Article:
“The quality of life here is probably the best thing. It still has warm weather like the other islands, but you don’t have the traffic, and there aren’t as many people. Every day is a good day to surf on this island; that’s why I chose to live here,” said Merli, who like many expats on the island, turned his lifelong surf passion into a business two years ago with fellow Italian friend Massimo Nova.
Both Merli and Nova agree that the level of tourism in Lanzarote is manageable, the locals are friendly, and the business is growing.
“It’s pretty easy to do business here,” said Nova, who’s lived on the island for 15 years now. “The law is not strict, and you can open a business and fix the bureaucratic issues along the way.”
Sightseeing: from caves to cacti
Beyond the beach and wave breaks are the main attractions: the Jurassic-like landscape of Timanfaya National Park, the underground volcanic caves of Jameos del Agua and Cueva de los Verdes, and the Jardin de Cactus made by local architect legend Cesar Manrique.
“When I have friends here, the first thing I explain is the geography of the island and what they should go see,” says Merli. “I never say ‘Don’t go there, too many tourists’, because the island is just too nice.”
For the big sights, like Timanfaya and the caves, come early or wait until the “tourist wave” has subsided and buses are leaving. The best tip is to buy the all-inclusive pass, which includes entrance to all four sights for one price (which can be purchased at the window of any attraction).
At Timanfaya National Park, try to resist ordering lunch at the top, and instead watch food being grilled from a deep hole funnelling volcanic heat towards the sky. Splurge on the eight euro bus tour for a better view of the park, but don’t expect to leave the bus for any photo opportunities (though the buses do pause at several points).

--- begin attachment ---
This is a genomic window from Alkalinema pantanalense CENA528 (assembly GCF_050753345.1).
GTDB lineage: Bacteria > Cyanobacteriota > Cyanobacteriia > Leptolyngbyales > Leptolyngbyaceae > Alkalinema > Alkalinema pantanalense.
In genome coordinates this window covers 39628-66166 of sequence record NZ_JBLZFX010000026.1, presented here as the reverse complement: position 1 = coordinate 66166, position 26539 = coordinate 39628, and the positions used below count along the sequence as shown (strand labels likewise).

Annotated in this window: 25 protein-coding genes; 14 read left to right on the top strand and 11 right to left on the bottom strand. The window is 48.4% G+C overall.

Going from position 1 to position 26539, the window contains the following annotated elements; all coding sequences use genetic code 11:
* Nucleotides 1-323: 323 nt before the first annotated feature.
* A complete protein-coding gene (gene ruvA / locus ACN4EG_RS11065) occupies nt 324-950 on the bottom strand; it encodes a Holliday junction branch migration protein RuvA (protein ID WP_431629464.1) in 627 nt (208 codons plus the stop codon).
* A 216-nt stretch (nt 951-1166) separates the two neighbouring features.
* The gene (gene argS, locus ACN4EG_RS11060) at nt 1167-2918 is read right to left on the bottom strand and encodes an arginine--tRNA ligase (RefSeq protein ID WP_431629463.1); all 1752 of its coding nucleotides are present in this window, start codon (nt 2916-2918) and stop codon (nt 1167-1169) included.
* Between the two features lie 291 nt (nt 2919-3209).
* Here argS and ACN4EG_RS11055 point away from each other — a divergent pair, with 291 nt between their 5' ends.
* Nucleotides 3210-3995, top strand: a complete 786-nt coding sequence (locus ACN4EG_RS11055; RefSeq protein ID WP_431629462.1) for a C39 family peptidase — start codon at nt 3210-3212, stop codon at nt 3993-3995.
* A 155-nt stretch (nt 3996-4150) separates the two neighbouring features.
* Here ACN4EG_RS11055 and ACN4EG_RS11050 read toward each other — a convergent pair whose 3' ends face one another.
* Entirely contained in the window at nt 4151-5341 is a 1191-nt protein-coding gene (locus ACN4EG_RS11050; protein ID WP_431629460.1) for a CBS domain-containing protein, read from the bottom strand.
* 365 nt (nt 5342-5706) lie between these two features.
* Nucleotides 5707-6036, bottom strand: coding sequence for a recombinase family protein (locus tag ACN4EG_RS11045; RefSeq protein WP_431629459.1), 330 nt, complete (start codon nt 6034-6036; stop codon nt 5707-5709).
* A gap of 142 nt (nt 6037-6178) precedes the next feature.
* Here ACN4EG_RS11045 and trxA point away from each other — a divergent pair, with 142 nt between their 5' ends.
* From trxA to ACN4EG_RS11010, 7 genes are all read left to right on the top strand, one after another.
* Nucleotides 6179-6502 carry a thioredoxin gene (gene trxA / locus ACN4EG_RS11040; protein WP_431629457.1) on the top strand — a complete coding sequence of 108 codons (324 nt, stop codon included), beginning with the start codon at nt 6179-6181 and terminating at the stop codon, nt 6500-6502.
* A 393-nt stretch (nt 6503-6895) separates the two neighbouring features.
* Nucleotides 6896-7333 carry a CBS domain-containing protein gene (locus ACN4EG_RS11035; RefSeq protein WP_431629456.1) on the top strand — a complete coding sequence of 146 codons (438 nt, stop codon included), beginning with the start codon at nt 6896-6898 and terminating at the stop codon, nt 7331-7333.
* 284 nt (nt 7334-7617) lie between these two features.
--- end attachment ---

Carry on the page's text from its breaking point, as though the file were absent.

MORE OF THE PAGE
Be sure to walk through the caves of Cueva de los Verdes (guided tours only) before hopping over to the nearby Jameos del Agua, and relax in the peaceful atmosphere (it is possible to walk from one cave to the other). A short ride to the northern point of Orzola can be a more pleasant afternoon than rushing south to Arrecife (the capital) or the very south (and congested) beaches of Puerto Del Carmen.
Ferries leave from Orzola to the small island of La Graciosa once an hour – a relaxing option on a long afternoon if there isn’t much wind. The Sunday market at Teguise is a blend of local products, fresh baked cookies and churros.
Lastly, the central bodega wine region is not only a beautiful drive through vineyards made of volcanic rock, but the wineries are open for tastings throughout the day and early evening.
Find your niche
The truth is, partygoers, elderly crowds and busy beaches do live on Lanzarote; but unlike other islands in the Canaries, avoiding these unpleasantries is easy and doable. Live like a local, and explore the passions of the sea. Indulge in sightseeing, but don’t make it a main priority. Try a new sport, but keep it fun. In the end, the main essence of the islands is all about quality, not quantity.
“You can either like the island or not like it, there’s no in between,” says Merli. “When you don’t like the island, it’s probably because you’re unlucky with the weather.”
And bad weather rarely happens in places like Hawaii.
Audrey Sykes / Editor / Expatica